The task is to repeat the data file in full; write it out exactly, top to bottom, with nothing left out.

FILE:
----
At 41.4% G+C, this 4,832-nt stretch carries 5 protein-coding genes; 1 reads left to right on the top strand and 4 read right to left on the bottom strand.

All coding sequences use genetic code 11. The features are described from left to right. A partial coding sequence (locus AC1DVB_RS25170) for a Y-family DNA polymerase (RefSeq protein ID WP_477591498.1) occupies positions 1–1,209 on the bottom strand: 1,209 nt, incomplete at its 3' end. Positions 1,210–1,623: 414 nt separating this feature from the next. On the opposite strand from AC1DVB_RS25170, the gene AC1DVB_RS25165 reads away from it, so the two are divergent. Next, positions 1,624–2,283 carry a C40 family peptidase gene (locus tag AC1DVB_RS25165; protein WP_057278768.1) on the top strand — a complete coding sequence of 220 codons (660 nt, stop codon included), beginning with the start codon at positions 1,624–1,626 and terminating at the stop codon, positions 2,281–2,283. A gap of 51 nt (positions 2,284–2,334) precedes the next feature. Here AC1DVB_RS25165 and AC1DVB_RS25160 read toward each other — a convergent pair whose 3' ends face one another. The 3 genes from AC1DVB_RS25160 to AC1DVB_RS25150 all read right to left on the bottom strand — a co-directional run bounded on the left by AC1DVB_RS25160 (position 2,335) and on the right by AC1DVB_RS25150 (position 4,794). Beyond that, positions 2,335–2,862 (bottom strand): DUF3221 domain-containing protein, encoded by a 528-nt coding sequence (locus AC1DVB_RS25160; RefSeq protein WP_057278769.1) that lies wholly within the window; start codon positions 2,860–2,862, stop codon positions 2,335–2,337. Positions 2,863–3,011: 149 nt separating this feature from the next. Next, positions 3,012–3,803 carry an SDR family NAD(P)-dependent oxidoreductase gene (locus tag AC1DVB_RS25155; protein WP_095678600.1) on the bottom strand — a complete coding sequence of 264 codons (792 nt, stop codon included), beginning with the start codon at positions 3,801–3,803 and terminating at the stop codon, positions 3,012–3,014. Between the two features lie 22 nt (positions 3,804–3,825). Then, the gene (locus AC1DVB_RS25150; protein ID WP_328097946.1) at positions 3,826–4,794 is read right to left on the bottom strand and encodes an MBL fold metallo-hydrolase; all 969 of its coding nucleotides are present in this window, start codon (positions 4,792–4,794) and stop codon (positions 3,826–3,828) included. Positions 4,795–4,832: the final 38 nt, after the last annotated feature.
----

At 41.4% G+C, this 4,832-nt stretch carries 5 protein-coding genes; 1 reads left to right on the top strand and 4 read right to left on the bottom strand.

All coding sequences use genetic code 11. The features are described from left to right. A partial coding sequence (locus AC1DVB_RS25170) for a Y-family DNA polymerase (RefSeq protein ID WP_477591498.1) occupies positions 1–1,209 on the bottom strand: 1,209 nt, incomplete at its 3' end. Positions 1,210–1,623: 414 nt separating this feature from the next. On the opposite strand from AC1DVB_RS25170, the gene AC1DVB_RS25165 reads away from it, so the two are divergent. Next, positions 1,624–2,283 carry a C40 family peptidase gene (locus tag AC1DVB_RS25165; protein WP_057278768.1) on the top strand — a complete coding sequence of 220 codons (660 nt, stop codon included), beginning with the start codon at positions 1,624–1,626 and terminating at the stop codon, positions 2,281–2,283. A gap of 51 nt (positions 2,284–2,334) precedes the next feature. Here AC1DVB_RS25165 and AC1DVB_RS25160 read toward each other — a convergent pair whose 3' ends face one another. The 3 genes from AC1DVB_RS25160 to AC1DVB_RS25150 all read right to left on the bottom strand — a co-directional run bounded on the left by AC1DVB_RS25160 (position 2,335) and on the right by AC1DVB_RS25150 (position 4,794). Beyond that, positions 2,335–2,862 (bottom strand): DUF3221 domain-containing protein, encoded by a 528-nt coding sequence (locus AC1DVB_RS25160; RefSeq protein WP_057278769.1) that lies wholly within the window; start codon positions 2,860–2,862, stop codon positions 2,335–2,337. Positions 2,863–3,011: 149 nt separating this feature from the next. Next, positions 3,012–3,803 carry an SDR family NAD(P)-dependent oxidoreductase gene (locus tag AC1DVB_RS25155; protein WP_095678600.1) on the bottom strand — a complete coding sequence of 264 codons (792 nt, stop codon included), beginning with the start codon at positions 3,801–3,803 and terminating at the stop codon, positions 3,012–3,014. Between the two features lie 22 nt (positions 3,804–3,825). Then, the gene (locus AC1DVB_RS25150; protein ID WP_328097946.1) at positions 3,826–4,794 is read right to left on the bottom strand and encodes an MBL fold metallo-hydrolase; all 969 of its coding nucleotides are present in this window, start codon (positions 4,792–4,794) and stop codon (positions 3,826–3,828) included. Positions 4,795–4,832: the final 38 nt, after the last annotated feature.